In addition, women and minorities are significantly less active in most online venues, and there is documented evidence that they get very different reactions when posting things online in general. In general, if you're not senior and extremely confident in online interactions (which tends to be much less true for women and minorities), it is not worth posting things publicly - too many consequences and ways it can be held against you, and not worth the hassle of the resulting attacks.

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  4. In Science and Math the results are supposed to matter the complete, total, and utter exclusion of the author. In judging papers with knowledge of their authors you risk letting deficits of rigor slide on account of personality. Further you put people into positions of power that can be abused. And stifle the younger researchers who find themselves pressured to include non-contributing senior peers onto their papers because of the value of their name, which if it's actually a good paper will inflate the value of that non-contributing senior peer's name to the point where their junior peers can never eclipse them.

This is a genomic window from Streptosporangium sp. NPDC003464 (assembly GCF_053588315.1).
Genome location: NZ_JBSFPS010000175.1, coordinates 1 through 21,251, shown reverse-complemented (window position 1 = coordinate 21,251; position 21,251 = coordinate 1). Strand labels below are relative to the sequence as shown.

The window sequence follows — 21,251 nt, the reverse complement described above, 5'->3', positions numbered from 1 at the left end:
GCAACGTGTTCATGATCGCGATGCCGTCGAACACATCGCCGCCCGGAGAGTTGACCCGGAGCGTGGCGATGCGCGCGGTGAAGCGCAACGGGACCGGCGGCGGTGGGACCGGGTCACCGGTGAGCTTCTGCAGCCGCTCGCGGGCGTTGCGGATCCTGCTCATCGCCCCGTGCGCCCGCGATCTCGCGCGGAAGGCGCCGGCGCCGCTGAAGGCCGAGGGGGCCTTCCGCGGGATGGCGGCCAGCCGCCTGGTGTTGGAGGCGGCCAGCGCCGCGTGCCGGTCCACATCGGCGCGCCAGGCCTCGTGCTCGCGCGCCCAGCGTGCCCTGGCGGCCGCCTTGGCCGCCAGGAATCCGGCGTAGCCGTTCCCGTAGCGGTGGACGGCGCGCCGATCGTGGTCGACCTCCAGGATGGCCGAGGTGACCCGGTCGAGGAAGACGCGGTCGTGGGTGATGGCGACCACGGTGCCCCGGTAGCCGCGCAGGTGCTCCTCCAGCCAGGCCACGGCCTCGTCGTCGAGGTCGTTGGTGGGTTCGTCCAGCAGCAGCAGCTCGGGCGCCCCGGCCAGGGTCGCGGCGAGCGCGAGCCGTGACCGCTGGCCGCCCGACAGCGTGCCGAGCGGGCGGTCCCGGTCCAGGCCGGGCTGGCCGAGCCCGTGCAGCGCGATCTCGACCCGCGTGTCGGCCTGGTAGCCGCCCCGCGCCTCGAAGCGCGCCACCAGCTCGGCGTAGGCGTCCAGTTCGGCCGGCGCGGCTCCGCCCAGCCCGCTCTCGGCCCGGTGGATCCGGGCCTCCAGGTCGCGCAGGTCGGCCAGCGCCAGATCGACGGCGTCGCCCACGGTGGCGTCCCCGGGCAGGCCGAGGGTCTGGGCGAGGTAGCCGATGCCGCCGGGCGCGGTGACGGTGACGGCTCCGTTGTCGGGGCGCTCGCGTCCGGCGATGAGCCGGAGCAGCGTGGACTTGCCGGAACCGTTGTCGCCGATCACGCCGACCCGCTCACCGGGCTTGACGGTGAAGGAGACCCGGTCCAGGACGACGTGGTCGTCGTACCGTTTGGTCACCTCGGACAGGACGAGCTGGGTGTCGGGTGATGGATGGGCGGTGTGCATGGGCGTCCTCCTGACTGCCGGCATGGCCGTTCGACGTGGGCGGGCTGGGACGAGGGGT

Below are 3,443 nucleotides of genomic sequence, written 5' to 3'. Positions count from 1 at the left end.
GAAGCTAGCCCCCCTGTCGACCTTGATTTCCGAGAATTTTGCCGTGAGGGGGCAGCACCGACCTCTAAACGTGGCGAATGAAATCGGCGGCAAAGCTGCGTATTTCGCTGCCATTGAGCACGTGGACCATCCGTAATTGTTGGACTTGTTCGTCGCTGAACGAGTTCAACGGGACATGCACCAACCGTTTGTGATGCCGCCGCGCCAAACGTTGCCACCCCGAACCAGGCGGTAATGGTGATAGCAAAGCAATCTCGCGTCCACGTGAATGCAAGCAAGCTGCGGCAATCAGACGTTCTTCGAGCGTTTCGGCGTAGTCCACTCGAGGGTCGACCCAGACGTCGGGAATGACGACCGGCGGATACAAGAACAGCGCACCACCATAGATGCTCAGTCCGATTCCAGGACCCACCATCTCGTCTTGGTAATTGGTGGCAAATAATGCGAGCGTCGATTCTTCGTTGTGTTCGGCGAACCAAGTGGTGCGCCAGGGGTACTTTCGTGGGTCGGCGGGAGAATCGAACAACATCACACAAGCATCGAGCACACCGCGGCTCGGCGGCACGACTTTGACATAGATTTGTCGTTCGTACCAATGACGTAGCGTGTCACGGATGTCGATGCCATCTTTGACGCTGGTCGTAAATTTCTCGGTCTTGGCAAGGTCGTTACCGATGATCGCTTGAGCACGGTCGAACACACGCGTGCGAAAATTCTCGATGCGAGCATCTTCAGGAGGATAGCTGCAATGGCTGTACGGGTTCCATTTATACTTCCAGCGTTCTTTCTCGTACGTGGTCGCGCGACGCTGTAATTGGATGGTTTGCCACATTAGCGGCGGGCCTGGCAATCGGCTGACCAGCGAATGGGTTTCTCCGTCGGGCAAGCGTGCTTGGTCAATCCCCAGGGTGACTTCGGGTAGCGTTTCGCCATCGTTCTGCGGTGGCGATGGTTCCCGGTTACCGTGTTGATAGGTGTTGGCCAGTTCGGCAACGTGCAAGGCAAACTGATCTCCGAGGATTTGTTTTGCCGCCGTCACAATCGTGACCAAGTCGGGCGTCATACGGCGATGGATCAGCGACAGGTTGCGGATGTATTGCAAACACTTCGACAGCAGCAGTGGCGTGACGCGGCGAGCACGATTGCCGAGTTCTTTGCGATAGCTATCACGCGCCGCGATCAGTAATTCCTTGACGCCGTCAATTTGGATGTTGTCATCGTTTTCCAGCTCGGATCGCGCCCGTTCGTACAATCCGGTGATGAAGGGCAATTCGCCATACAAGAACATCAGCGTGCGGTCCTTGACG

If you want to have reviewers keep knowing the authors' names, then stop pretending to be Science and Math and accept that you are acting as a religion, a loose collective of cults in which some people are more right than others.

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  5. I haven't reviewed for CS for quite a while, but I do review for CSCL (computer support for collaborative learning) and ICLS (international conference on learning sciences) and they employ blinded reviewing. My experience is that it works. Full blinding is not really possible if you know the literature well, since you can sometimes figure out which research group a paper came from just from the topic. Also a unique writing style can give an author away.